I am reading a non-fiction book. Some of the sentences that the author writes make no sense to me. I have noticed several times that the author uses the words “but”, “however”, “yet”, and other conjunctions in ways that leave me scratching my neocortex.
The conjunction “and” is rather harmless. You could say:
“The pig is hungry and I will be home by 7:30pm”.
Admittedly, this is a strange sentence. But it doesn’t contradict itself. It’s just strange.
Now, what if I say:
“The pig is hungry but I will be home by 7:30pm.”
This has a different meaning. There is an implied contradiction or conflict between the two sides of the “but”.
Imagine having a tube of “but glue” that you can use to attach separate statements or clauses. The statement above has two parts that were connected with but glue. The problem is that the second half of the sentence doesn’t contradict, correct, or oppose the first half of the sentence. Compare that with this statement:
“The jug is intended to store water, but you can fill it with apple juice”.
…which makes more sense.
To be fair, it is possible that given a particular situation, the first sentence might make sense. Consider: “The pig is hungry and usually gets fed at 5:30pm, but she’ll be okay because I’ll be home by 7:30pm to feed her.”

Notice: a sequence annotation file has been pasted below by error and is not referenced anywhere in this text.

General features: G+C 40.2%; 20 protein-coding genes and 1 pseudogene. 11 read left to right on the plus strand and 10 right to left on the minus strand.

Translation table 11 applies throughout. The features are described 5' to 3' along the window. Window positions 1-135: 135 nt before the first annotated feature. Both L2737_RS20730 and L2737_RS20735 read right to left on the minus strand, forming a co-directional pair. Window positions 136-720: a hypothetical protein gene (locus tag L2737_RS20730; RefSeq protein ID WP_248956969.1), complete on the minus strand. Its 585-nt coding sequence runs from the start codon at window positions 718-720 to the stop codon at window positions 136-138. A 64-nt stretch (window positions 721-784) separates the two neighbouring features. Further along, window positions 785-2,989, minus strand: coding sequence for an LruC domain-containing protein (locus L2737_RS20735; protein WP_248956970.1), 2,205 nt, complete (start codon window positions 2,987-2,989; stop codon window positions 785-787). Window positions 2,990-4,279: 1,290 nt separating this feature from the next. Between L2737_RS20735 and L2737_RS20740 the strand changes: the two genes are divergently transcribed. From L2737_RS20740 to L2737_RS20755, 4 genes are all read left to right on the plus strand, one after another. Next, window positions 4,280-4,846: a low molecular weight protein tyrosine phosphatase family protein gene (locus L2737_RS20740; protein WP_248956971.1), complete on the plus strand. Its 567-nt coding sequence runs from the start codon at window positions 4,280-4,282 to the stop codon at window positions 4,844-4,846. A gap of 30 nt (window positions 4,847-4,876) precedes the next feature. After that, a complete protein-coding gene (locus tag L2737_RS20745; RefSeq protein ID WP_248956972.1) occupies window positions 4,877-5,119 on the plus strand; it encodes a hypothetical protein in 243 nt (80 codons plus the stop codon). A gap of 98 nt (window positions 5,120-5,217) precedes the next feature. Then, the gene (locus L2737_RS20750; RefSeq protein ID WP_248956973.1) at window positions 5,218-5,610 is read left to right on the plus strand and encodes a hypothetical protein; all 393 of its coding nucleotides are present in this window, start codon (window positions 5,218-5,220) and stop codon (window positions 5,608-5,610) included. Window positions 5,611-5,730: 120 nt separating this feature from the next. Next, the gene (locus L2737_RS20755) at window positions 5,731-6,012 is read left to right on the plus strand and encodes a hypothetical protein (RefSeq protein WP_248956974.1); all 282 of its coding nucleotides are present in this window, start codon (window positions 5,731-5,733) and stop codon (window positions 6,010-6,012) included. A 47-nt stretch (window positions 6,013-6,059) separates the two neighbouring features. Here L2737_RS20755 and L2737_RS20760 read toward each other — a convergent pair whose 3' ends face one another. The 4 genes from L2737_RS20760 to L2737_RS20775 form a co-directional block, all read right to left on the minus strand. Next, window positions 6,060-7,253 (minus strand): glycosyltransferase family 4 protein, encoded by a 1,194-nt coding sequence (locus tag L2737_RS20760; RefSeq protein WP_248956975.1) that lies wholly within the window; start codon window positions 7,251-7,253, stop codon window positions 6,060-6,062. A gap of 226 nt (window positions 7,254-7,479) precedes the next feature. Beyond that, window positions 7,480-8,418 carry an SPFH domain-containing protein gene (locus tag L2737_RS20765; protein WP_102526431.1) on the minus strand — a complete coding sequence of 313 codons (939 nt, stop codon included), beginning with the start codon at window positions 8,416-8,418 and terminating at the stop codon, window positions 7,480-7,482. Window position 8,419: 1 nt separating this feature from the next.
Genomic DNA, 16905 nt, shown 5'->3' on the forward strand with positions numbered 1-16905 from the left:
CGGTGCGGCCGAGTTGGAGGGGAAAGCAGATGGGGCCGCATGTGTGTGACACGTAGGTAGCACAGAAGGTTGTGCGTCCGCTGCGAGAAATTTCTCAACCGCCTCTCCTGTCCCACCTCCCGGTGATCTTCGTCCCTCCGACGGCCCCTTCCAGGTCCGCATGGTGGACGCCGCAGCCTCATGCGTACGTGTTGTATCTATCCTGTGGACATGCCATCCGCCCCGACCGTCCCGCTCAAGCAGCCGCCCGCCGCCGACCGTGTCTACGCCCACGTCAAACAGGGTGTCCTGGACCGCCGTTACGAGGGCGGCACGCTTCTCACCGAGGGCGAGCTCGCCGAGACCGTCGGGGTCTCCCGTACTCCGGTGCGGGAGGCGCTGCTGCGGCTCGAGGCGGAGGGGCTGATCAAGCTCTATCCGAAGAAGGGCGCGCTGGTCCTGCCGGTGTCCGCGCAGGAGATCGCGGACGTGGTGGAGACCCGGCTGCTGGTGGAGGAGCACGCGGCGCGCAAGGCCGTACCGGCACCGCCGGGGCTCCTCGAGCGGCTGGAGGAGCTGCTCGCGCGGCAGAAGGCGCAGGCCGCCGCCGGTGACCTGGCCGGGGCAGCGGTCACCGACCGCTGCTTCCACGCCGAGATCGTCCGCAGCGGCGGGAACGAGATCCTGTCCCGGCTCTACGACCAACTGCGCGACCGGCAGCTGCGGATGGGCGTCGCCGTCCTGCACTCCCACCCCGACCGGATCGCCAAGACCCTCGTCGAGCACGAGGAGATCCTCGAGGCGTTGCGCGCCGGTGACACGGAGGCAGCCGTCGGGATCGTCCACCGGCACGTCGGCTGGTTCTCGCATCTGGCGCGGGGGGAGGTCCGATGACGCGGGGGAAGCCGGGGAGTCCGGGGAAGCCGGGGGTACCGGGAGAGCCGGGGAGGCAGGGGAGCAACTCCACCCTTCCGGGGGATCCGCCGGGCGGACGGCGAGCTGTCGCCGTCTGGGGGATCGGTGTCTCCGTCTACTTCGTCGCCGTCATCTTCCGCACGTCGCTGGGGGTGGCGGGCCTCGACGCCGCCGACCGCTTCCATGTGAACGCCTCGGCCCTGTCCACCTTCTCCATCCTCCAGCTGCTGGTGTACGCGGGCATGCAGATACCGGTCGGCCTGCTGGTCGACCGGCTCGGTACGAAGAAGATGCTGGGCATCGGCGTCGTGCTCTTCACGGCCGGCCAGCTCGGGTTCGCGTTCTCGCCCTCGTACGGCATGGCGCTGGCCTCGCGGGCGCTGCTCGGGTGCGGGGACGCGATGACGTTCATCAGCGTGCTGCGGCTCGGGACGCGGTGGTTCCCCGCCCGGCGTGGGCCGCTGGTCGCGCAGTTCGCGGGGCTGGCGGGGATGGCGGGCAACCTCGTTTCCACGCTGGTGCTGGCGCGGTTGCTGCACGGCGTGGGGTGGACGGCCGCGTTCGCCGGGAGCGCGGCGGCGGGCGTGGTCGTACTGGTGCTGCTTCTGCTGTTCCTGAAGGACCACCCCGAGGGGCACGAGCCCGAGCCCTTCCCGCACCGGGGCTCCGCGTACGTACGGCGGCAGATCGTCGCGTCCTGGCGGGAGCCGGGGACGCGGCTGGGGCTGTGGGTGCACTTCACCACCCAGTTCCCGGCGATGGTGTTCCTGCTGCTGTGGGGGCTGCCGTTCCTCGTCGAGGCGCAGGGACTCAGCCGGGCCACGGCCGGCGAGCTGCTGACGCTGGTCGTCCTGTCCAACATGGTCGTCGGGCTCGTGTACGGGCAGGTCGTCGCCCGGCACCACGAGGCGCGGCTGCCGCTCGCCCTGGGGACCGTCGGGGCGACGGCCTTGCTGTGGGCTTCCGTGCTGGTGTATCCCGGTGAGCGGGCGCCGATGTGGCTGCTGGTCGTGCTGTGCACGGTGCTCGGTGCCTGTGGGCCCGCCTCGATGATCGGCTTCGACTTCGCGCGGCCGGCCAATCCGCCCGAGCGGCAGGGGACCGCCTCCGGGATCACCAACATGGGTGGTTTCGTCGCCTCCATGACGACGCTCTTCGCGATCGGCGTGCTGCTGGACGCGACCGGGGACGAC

If the reader were already familiar with the context, the backstory, and the implications, it might make sense.
But… out of context, it makes no sense.
Back to the book I mentioned earlier: the problem is that the author is not able to craft clear context for his general reader. The author frequently drills down into his smallish area of expertise, or his momentary logical twiddling, with its particular conflictual dynamics. There may be clashing assumptions or contradictions in his context, but he has not successfully expressed those opposing assumptions. Either he is too absorbed in his arcane world of logic, or he is just not that good at crafting an argument or illuminating new ways of thinking about a familiar subject.
“But” can also be used to manipulate an argument to the benefit of the but-wielder. Beware of but’s that subtly change the subject, creating the false appearance of a contradiction…when there is none.
A friend of mine was caught doing this. She may not even have been aware of it, but she evoked butness to apparently weaken my argument. I called her on it.
Another friend of of mine avoids glueing sentences together with “No…but”. She much prefers “Yes…and”.
Attention to buts and ands amounts to more than just a nerdy obsession with grammar. It can illuminate large-scale philosophies on life, and the contradictions within it. Or the lack of contradictions.
Now…I am not an expert on grammar or good writing…
but there’s one thing I can say for sure:
this coffee sure smells good!